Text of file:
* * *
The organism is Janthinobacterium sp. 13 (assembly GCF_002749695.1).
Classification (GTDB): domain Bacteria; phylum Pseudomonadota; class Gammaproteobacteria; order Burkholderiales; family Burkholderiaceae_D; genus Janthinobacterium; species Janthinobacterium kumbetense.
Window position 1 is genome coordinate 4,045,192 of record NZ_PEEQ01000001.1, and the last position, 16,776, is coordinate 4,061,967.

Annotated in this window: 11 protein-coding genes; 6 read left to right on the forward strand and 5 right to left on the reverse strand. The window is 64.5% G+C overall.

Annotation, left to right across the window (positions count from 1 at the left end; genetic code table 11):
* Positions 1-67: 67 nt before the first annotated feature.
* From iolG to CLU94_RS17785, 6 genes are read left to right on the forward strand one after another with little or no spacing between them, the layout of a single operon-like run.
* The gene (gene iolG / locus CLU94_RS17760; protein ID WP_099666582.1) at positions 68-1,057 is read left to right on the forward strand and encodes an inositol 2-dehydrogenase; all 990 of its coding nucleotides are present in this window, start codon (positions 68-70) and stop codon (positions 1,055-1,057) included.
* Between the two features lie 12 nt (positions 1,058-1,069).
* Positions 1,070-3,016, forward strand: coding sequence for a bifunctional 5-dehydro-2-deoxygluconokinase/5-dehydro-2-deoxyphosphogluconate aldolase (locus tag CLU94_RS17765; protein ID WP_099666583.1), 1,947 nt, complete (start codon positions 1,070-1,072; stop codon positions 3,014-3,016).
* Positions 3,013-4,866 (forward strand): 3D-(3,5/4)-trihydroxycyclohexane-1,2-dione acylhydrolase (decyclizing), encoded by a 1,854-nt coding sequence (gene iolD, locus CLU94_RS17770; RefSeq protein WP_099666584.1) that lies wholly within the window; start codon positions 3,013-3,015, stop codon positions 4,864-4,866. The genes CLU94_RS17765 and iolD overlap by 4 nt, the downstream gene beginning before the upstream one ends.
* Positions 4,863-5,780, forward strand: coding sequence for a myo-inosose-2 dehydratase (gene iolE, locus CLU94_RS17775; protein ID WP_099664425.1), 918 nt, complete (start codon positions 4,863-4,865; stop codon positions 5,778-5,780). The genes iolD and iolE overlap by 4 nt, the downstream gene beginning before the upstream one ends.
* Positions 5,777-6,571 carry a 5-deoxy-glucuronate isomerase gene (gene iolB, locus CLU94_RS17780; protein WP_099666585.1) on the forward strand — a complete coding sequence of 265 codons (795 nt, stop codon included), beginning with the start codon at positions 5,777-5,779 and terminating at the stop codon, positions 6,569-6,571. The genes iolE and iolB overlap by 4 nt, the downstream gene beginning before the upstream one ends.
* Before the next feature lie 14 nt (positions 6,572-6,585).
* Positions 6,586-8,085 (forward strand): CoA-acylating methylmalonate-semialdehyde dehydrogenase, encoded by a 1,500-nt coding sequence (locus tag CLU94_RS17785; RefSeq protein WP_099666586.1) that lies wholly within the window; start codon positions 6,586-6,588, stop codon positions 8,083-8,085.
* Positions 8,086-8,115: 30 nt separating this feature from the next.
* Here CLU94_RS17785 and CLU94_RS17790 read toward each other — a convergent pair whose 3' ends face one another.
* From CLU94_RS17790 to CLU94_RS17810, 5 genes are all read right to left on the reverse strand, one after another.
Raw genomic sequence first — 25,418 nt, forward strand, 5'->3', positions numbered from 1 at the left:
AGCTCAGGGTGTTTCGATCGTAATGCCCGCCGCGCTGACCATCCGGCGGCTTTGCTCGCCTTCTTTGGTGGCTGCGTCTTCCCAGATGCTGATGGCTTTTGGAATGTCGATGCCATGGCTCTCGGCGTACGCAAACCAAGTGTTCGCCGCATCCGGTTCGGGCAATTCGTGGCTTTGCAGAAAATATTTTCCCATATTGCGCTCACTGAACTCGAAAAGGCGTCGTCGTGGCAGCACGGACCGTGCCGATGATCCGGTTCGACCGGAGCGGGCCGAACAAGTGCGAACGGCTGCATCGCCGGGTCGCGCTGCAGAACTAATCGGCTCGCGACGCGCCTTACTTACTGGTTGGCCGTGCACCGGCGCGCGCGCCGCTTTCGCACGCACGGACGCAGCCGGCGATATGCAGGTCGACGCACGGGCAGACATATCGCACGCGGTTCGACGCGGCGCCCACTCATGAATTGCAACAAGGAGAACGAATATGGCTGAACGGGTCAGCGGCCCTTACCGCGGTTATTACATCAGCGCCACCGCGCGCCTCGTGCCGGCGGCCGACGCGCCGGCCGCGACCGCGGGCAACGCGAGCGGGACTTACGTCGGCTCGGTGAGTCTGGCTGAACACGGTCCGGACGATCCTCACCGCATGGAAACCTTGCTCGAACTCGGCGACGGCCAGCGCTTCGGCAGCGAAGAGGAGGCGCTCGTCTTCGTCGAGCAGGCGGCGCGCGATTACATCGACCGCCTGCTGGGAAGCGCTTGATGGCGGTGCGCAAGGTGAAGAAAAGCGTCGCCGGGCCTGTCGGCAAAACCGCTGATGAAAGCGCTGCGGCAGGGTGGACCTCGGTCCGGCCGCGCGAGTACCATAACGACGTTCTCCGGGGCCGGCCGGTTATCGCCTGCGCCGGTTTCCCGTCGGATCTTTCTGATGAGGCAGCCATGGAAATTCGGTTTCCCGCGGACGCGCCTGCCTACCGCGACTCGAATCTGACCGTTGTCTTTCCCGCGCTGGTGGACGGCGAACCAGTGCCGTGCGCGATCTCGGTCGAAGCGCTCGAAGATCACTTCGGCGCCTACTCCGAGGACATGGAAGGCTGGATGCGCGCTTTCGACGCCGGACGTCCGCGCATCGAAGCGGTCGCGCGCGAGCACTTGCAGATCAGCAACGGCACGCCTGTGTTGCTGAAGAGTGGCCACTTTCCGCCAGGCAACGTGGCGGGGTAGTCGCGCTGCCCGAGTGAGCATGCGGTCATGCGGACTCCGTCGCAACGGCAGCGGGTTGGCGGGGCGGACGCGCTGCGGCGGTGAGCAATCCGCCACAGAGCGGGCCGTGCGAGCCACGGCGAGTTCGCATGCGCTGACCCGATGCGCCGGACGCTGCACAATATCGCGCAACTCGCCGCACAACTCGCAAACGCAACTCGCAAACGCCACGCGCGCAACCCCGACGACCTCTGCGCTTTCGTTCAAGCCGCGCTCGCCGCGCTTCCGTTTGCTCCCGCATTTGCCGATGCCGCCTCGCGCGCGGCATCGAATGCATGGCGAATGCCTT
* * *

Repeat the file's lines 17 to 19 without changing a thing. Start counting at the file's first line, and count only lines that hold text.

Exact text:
* Here CLU94_RS17785 and CLU94_RS17790 read toward each other — a convergent pair whose 3' ends face one another.
* From CLU94_RS17790 to CLU94_RS17810, 5 genes are all read right to left on the reverse strand, one after another.
Raw genomic sequence first — 25,418 nt, forward strand, 5'->3', positions numbered from 1 at the left: